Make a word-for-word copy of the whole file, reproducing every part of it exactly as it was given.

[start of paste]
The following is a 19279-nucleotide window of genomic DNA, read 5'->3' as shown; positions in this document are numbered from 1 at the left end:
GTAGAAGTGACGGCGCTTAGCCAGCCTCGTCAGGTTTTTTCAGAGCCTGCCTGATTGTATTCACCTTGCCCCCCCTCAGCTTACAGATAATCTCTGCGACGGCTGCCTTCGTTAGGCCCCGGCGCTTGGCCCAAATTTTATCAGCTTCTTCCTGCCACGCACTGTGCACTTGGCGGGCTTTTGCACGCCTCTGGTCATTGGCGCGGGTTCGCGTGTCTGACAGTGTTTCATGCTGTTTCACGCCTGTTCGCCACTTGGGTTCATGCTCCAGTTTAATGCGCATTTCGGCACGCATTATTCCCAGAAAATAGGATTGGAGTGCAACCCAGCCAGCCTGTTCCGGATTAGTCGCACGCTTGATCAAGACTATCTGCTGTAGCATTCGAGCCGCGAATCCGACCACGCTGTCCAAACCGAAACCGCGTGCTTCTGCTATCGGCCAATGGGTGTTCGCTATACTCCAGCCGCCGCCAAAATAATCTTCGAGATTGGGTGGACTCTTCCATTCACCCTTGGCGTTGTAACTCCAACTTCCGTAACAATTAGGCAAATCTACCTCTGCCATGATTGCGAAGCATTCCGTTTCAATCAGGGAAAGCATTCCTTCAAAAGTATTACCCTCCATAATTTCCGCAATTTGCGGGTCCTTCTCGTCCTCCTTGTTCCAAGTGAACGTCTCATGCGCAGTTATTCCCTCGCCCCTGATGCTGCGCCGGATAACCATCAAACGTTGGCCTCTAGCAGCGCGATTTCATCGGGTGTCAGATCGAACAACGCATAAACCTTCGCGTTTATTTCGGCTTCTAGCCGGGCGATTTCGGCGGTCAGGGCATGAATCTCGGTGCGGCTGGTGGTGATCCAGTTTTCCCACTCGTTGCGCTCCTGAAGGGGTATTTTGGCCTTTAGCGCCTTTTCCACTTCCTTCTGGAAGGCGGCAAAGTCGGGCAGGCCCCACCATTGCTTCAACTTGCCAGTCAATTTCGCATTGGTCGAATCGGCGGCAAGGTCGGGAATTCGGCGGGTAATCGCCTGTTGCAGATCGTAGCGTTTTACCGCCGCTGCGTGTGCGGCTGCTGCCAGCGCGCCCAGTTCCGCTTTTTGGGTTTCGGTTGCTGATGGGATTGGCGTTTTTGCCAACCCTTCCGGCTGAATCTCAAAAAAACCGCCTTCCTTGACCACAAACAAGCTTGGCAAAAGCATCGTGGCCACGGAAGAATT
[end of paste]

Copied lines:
The following is a 19279-nucleotide window of genomic DNA, read 5'->3' as shown; positions in this document are numbered from 1 at the left end:
GTAGAAGTGACGGCGCTTAGCCAGCCTCGTCAGGTTTTTTCAGAGCCTGCCTGATTGTATTCACCTTGCCCCCCCTCAGCTTACAGATAATCTCTGCGACGGCTGCCTTCGTTAGGCCCCGGCGCTTGGCCCAAATTTTATCAGCTTCTTCCTGCCACGCACTGTGCACTTGGCGGGCTTTTGCACGCCTCTGGTCATTGGCGCGGGTTCGCGTGTCTGACAGTGTTTCATGCTGTTTCACGCCTGTTCGCCACTTGGGTTCATGCTCCAGTTTAATGCGCATTTCGGCACGCATTATTCCCAGAAAATAGGATTGGAGTGCAACCCAGCCAGCCTGTTCCGGATTAGTCGCACGCTTGATCAAGACTATCTGCTGTAGCATTCGAGCCGCGAATCCGACCACGCTGTCCAAACCGAAACCGCGTGCTTCTGCTATCGGCCAATGGGTGTTCGCTATACTCCAGCCGCCGCCAAAATAATCTTCGAGATTGGGTGGACTCTTCCATTCACCCTTGGCGTTGTAACTCCAACTTCCGTAACAATTAGGCAAATCTACCTCTGCCATGATTGCGAAGCATTCCGTTTCAATCAGGGAAAGCATTCCTTCAAAAGTATTACCCTCCATAATTTCCGCAATTTGCGGGTCCTTCTCGTCCTCCTTGTTCCAAGTGAACGTCTCATGCGCAGTTATTCCCTCGCCCCTGATGCTGCGCCGGATAACCATCAAACGTTGGCCTCTAGCAGCGCGATTTCATCGGGTGTCAGATCGAACAACGCATAAACCTTCGCGTTTATTTCGGCTTCTAGCCGGGCGATTTCGGCGGTCAGGGCATGAATCTCGGTGCGGCTGGTGGTGATCCAGTTTTCCCACTCGTTGCGCTCCTGAAGGGGTATTTTGGCCTTTAGCGCCTTTTCCACTTCCTTCTGGAAGGCGGCAAAGTCGGGCAGGCCCCACCATTGCTTCAACTTGCCAGTCAATTTCGCATTGGTCGAATCGGCGGCAAGGTCGGGAATTCGGCGGGTAATCGCCTGTTGCAGATCGTAGCGTTTTACCGCCGCTGCGTGTGCGGCTGCTGCCAGCGCGCCCAGTTCCGCTTTTTGGGTTTCGGTTGCTGATGGGATTGGCGTTTTTGCCAACCCTTCCGGCTGAATCTCAAAAAAACCGCCTTCCTTGACCACAAACAAGCTTGGCAAAAGCATCGTGGCCACGGAAGAATT